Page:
The visit came “at a time when our bilateral relations are taking historical leaps towards a better future. We’re planning to make tangible strides today as our relations enter a #NewEra,” Hamdok tweeted.
Mnuchin’s one-day visit focused on the country’s struggling economy and possible US economic assistance, including debt relief, the statement said. Sudan today has more than $60 billion in foreign debt. Relief from its arrears and access to foreign loans are widely seen as its gateway to economic recovery.
Sudan’s Finance Ministry said it inked a “memorandum of understanding” with the US Treasury Department to facilitate the payment of Sudan’s arrears to the World Bank.
The ministry said the settlement would enable Sudan’s government to have more than $1 billion annually from the World Bank, for the fist time since Sudan was designated as pariah state nearly three decades ago. It did not provide further details.
The Justice Ministry, however, announced last month that the US would play a $1 billion bridge loan to the World Bank to help clear Sudan’s arrears with the institution, in addition to $1.1 billion direct and indirect aid from the US.
Sudan is on a fragile path to democracy after a popular uprising led the military to overthrow al-Bashir in April 2019. The county is now ruled by a joint military and civilian government that seeks better ties with Washington and the West.
The government has been struggling with a huge budget deficit and widespread shortages of essential goods, including fuel, bread and medicine.
Annual inflation soared past 200% in the past months as prices of bread and other staples surged, according to official figures.
Last month, Trump’s administration finalized the removal of Sudan from the US list of state sponsors of terrorism. The move was a key incentive for the government in Khartoum to normalize relations with Israel.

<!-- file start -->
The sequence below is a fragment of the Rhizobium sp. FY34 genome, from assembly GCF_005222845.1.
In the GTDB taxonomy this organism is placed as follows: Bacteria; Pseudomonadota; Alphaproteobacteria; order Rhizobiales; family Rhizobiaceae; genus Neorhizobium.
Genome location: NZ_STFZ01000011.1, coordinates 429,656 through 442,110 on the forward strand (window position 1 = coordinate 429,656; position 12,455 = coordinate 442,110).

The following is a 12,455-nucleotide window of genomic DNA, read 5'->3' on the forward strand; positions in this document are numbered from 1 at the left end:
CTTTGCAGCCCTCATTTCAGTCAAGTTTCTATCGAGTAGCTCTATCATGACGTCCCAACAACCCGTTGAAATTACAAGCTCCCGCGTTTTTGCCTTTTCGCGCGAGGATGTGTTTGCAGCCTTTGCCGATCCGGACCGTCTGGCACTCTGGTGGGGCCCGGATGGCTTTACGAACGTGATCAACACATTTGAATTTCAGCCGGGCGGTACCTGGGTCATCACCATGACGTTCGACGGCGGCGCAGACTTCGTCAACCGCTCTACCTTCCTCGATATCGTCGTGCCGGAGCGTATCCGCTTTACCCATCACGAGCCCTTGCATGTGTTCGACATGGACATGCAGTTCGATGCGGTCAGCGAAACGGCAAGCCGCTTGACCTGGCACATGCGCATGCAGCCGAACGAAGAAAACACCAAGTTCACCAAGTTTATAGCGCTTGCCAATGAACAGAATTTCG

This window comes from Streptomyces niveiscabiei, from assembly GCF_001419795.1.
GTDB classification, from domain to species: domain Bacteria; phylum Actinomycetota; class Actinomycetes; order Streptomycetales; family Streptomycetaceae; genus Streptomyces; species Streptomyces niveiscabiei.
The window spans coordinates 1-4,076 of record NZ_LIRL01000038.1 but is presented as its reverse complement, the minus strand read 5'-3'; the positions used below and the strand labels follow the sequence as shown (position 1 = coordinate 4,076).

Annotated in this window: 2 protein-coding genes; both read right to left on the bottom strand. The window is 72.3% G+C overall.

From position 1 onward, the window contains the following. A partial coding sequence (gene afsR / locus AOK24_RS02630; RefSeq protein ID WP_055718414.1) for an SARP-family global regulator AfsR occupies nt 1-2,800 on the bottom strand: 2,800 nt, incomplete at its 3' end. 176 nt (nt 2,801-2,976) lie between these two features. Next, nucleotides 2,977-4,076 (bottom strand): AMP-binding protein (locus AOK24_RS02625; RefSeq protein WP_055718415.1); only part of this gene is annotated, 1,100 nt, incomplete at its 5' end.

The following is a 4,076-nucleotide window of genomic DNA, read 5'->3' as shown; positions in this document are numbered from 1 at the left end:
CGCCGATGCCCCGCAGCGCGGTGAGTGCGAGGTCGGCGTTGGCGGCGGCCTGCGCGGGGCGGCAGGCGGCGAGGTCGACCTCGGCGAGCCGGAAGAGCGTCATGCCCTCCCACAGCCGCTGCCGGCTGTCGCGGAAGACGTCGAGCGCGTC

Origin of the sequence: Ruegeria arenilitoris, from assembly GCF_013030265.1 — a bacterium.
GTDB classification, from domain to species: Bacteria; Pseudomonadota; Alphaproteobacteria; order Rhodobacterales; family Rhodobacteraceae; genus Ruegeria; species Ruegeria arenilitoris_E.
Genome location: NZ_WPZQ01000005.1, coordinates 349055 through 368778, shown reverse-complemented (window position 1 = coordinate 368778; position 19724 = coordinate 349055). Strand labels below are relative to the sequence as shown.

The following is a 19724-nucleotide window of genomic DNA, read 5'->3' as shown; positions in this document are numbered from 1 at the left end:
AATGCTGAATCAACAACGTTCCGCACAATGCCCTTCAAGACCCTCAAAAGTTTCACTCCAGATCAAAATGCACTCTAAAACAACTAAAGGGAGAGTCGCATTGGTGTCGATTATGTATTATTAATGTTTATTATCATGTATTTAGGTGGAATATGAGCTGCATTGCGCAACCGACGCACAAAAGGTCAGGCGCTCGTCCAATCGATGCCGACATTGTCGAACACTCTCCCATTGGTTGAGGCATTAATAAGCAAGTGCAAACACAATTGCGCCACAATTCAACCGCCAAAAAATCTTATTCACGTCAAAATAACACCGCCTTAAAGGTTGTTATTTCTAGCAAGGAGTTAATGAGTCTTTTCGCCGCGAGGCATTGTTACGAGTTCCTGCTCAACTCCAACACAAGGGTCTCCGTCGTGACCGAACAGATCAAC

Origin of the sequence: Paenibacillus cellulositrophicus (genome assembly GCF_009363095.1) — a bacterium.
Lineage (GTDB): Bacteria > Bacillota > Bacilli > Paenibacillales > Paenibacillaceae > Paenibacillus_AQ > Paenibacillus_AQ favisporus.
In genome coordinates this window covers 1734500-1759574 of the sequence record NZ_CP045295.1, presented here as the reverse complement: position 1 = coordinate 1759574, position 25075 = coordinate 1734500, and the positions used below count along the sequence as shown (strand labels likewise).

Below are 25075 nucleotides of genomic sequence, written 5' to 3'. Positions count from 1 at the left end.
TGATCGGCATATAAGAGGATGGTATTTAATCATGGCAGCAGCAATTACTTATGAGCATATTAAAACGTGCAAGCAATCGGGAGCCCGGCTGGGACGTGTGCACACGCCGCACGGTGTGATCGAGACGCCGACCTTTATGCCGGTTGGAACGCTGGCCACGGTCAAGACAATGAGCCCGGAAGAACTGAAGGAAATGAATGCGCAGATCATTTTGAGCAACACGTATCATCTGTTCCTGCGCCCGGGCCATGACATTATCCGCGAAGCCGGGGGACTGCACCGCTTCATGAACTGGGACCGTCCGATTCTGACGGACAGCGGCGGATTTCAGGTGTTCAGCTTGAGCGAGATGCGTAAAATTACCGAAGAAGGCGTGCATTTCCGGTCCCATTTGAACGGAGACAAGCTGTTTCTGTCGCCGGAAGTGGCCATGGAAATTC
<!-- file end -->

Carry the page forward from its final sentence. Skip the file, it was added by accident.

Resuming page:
Sudan’s economy has suffered from decades of US sanctions and mismanagement under al-Bashir, who had ruled the country since a 1989 Islamist-backed military coup.
The designation dates back to the 1990s, when Sudan briefly hosted al-Qaeda leader Osama bin Laden and other wanted terrorists. Sudan was also believed to have served as a pipeline for Iran to supply weapons to Palestinian terrorists in the Gaza Strip.
Mnuchin’s visit came amid rising tensions between military and civilian members of Sudan’s transitional government. That tensions, which resurfaced in recent weeks, have largely centered on the Sudanese military’s economic assets, over which the civilian-run finance ministry does not have control.
John Prendergast, co-founder of The Sentry watchdog group, urged The US treasury secretary to pressure the military and security apparatus to allow “independent oversight” to businesses they control.
“As Secretary Mnuchin engages with the leadership in Khartoum, it is critical that he weighs in with strong support for international anti-money laundering standards and fiscal transparency, which are essential for Sudan to counter the looting of its national economy,” he said.